What is the European Studies minor?
The European Studies minor is a multidisciplinary program in European history, politics, and culture designed to provide undergraduate students with a broad understanding of European ideas and institutions over time. The minor is open to students in all major fields.
Why learn about Europe?
Europe today is a complex and fascinating region of the world undergoing significant change. It is grappling with an array of fundamental political, socioeconomic, and cultural challenges, from charting the future for the European Union to how to reform the European welfare state to integrating newly arrived immigrants into national society
Who should declare a minor in European Studies?
- Students interested in European society, culture, art, history and politics in any time period
- Students who have studied in Europe or want to study in Europe
- Students preparing for careers in the arts, international politics, international business, teaching or the foreign service
- Students who wish to show employers or graduate schools their expertise in a region outside of the United States
- Students who want to become global citizens
How do I find out more?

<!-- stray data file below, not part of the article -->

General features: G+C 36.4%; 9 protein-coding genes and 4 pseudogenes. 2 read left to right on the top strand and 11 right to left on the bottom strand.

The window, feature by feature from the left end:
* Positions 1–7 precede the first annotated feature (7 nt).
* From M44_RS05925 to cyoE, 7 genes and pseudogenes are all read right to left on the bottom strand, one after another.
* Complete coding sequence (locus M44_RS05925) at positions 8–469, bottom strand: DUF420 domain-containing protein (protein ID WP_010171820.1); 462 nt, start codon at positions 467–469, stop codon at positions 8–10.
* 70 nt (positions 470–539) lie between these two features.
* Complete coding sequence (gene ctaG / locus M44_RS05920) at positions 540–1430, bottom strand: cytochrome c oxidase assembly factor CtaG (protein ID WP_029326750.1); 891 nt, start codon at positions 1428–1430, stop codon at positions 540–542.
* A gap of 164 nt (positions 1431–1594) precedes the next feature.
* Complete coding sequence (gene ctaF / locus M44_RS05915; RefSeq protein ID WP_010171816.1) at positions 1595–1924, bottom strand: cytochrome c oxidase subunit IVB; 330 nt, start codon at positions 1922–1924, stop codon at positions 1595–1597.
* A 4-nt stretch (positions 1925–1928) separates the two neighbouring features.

Students who declared the European Studies minor in or after Fall 2018 must complete the revised minor requirements.
Faculty for European Studies
Scott N. Siegel, Program Co-Coordinator, Department of International Relations
Office: Humanities Building 331
Sarah A. Curtis, Program Co-Coordinator, Department of History
Office: Science Building 267
Phone: (415) 338-2250
- Steve Kovacs, Cinema
- Shirin Khanmohamadi, Comparative and World Literature
- Bill Christmas, English
- Sara Hackenberg, English
- Bérénice Le Marchand, French
- Anne Linton, French
- Blanca Missé, French
- Olivia Albiero, German and Italian
- Volker Langbehn, German
- Ilona Vandergriff, German
- Sarah Curtis, History
- Anthony D'Agostino, History
- Laura Lisy-Wagner, History
- Jarbel Rodriguez, History
- Sophie Clavier, International Relations
- Scott Siegel, International Relations
- Andrei Tsygankov, International Relations/Political Science
- Elisabetta Nelsen, Italian
- Gustavo Calderón, Spanish
- Mike Hammer, Spanish
- Kitty Millet, Jewish Studies
- Martha Klironomos, Modern Greek Studies
- Nicole Watts, Political Science
- Pamela Hood, Philosophy
- Alice Sowaal, Philosophy